My Dad turns 80 on Easter Sunday. I reckon that is pretty cool. It has caused me to reflect on some of the things for which I am grateful about my Dad (and my Mum) who is now more frail as Parkinsons accompanies him through these later years. I'd like to pay tribute to him, if I may...
1. My Dad showed me what living for Jesus looks like
My own testimony doesn't contain a lightning strike, just a gradual dawning. I don't have a clear sense of moving from darkness to light. In fact I spent many years wondering if I had a testimony at all. Living for Jesus was the air we breathed. It was the water in which we little fish learned to swim. I knew nothing else. But as I've got older I've realised that the grace which trickles down through the generations is just as amazing as the grace which arrests people on their own Damascus Rd.
2. My Dad extended to me the privilege of growing up in India
I am a missionary kid. I grew up as a guest in someone else's country. I love all that this has brought into my life, not the least being the reality that 'the one who has lived in many villages is unlikely to remain a prisoner to his own village' (Newbigin). John Stott rightly affirms that all Christians should be 'committed internationalists'. This comes so naturally to me because Dad took me to India.
3. My Dad demonstrated to me how calling comes before gifting
God does not so much call us to what we are gifted for - he calls us first and then gifts us in a way which enables an obedience to that call. If Dad had allowed his gifts to determine his calling - he might have remained a concert pianist or become a rugby legend or a cardio-thoracic surgeon or a mission executive or a college principal... The story of his life is a story of dramatic turns away from that for which he had proven an outstanding gifting. To the human eye it has been a wasted life. Professional suicides and vocational harekares one after the other... But there is no waste in the divine economy. That economy - within that sovereignty - works best when it works with open-hearted anywhere-goes obedience. He may have counted the cost of obedience, but he quickly forgot the numbers. I admire my Dad so much for these decisions and I consider that admiration to be the decisive human factor in my lingering desire to follow Jesus all the days of my life.
4. My Dad showed me how to lead with a servant-heart and without ambition
I know that JO Sanders wrote about 'God-sanctioned ambition' but I didn't see this in Dad. He seemed to have no grand plans regarding himself, happy as he is to be led by God here and there. He seems to have little ambition beyond the 'trust and obey, for there is no other way' life. And he loved to serve and to help. One of the stand-out features of his missionary career in post-colonial India was the quality of his friendship with national leaders. I like to think I get a little reluctance in leadership, a preference for leading from behind, and a discomfort with the limelight from my Dad. While these features do not fit everyone's model of leadership I am at peace with them basically because they mean I might be like my Dad.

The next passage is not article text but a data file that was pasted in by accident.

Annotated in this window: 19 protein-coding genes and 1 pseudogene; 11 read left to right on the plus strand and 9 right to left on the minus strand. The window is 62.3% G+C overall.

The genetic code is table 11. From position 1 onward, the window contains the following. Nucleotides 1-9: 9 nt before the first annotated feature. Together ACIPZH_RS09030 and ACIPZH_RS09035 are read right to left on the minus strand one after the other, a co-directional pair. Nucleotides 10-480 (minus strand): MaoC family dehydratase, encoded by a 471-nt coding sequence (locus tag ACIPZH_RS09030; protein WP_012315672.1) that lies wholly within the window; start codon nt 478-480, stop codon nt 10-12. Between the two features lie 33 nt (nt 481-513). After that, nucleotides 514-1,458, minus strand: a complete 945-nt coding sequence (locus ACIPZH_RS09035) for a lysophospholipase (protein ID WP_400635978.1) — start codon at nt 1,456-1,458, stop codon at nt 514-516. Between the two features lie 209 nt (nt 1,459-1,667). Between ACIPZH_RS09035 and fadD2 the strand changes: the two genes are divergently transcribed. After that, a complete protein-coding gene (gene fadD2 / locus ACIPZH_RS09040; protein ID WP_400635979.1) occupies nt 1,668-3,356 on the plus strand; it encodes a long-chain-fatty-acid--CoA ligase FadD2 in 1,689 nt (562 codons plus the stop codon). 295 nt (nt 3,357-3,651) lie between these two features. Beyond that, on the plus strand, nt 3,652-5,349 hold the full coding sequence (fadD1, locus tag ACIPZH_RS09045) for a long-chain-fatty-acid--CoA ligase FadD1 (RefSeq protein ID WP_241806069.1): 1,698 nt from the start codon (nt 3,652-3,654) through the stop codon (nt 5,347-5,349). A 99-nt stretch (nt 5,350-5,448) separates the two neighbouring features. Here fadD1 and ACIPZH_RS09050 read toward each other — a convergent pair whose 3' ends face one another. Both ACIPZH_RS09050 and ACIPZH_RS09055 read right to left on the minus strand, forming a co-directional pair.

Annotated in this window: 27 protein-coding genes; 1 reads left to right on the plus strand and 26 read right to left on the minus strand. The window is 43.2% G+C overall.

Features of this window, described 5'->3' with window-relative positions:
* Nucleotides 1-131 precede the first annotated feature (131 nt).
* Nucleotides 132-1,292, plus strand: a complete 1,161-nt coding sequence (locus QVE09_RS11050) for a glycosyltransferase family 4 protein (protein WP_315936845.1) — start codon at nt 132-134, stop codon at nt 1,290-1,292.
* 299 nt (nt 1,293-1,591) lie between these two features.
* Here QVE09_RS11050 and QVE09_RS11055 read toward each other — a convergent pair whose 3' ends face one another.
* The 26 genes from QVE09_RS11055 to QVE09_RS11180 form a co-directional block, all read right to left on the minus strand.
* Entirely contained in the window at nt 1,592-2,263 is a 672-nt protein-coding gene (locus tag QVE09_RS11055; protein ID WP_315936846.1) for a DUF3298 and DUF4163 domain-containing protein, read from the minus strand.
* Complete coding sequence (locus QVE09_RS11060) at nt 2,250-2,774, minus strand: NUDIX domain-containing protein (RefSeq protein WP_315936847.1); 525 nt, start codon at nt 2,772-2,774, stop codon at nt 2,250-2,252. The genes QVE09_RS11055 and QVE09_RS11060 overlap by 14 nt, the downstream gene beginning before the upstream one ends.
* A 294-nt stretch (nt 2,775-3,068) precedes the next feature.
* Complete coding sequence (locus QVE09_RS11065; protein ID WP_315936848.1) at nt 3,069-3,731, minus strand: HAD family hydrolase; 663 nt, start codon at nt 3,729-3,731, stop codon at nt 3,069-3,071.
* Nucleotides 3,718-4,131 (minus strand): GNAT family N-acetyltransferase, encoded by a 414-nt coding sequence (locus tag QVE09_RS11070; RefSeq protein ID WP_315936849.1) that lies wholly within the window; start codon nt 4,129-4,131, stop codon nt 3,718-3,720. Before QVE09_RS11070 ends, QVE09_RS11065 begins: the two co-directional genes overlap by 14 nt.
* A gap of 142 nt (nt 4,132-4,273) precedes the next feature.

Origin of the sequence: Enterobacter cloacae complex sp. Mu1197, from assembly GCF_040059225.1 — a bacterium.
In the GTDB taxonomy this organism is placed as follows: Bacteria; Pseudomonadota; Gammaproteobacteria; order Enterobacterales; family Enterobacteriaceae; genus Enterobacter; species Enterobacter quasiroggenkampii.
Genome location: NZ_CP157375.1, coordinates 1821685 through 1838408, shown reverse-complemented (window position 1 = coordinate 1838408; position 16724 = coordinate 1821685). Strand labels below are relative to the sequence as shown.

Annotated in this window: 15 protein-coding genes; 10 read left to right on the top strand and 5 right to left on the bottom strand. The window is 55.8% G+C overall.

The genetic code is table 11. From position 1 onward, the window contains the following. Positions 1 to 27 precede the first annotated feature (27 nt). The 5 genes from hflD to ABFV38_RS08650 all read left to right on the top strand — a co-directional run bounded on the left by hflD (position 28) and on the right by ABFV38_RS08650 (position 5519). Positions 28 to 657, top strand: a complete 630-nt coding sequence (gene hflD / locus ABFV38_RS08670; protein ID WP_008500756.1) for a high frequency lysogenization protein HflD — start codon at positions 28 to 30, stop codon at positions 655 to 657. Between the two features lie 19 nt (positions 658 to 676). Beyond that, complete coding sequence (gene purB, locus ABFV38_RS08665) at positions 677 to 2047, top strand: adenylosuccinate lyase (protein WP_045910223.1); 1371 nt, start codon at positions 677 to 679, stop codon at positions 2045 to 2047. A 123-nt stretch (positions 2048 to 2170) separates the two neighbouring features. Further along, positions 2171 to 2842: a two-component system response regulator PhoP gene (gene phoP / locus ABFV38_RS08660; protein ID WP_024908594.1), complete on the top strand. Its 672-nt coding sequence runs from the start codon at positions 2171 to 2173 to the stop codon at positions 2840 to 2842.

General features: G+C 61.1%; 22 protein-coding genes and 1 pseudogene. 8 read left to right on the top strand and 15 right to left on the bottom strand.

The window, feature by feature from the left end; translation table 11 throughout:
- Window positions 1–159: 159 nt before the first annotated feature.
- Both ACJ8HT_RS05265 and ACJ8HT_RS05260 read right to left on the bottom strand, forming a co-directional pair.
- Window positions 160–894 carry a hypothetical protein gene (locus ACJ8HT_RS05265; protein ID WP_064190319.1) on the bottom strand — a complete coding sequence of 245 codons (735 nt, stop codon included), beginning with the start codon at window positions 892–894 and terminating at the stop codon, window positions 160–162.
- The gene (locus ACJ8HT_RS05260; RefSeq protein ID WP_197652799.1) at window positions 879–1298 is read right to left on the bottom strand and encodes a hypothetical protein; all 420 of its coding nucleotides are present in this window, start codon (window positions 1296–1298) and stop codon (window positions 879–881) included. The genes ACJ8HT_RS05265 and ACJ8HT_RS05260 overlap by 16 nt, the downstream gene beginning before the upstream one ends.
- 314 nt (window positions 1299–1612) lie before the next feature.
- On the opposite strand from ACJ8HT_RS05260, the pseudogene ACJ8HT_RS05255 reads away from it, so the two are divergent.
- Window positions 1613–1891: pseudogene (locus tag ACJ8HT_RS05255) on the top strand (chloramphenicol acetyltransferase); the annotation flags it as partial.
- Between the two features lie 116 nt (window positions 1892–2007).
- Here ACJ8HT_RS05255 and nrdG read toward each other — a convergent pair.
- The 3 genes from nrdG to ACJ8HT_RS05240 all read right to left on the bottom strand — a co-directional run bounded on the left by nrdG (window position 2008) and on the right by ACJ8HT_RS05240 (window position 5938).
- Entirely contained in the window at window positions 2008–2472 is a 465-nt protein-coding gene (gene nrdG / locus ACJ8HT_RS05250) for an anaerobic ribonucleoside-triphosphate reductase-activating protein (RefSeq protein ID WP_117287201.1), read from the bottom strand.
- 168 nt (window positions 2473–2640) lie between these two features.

5. My Dad taught me to invest in surrogate parenting
He has a remarkable capacity to hold in his heart the children of friends and colleagues. His parental heart enlarges to incorporate so many of them - particularly those who are not following Jesus. He is "Uncle Ray" to so very many people. When staying in peoples' homes he took time to engage a spouse in conversation and then walk away with the names of the children in his prayers.
But there is more to it than this... With boarding school and other separations from Dad being a part of my story, my life is all the richer for numerous surrogate dads who stepped into the gap left vacant temporarily by my own Dad. While this was not always easy, I do find in my heart a deep gratitude to these men as well.
6. My Dad showed me how influential character can be
Over the decade of my time as Principal of Carey Baptist College I have preached in Baptist churches all around New Zealand - maybe 80 or more. You are not going to believe this - but it is true. I have yet to visit a church where someone (usually more elderly) doesn't come up alongside me and question me about my pedigree and then shows such delight when they discover I am 'Ray's son' - and sometimes also 'Gwennie's boy'. Admittedly many of the Otago women look a little flushed and might even admit to once having a crush on the handsome university lad ... but far more often it is some little story that is still imprinted on their lives decades later, related to his character and commitment to Jesus ... and that is when I realise that his life has not been wasted.
Being known as the "son of ..." might curdle the emotions of many in my generation - but I love it.
Sure - my Dad will have his failings and shortcomings but that is not the purpose of this post!
May I also say that this post was also sparked by reading a review by Os Guinness (entitled "Fathers and Sons") of this dreadful book by Frank Schaeffer (Crazy for God) where he is so 'cruel' towards his parents, Francis and Edith Schaeffer. It is worth reading.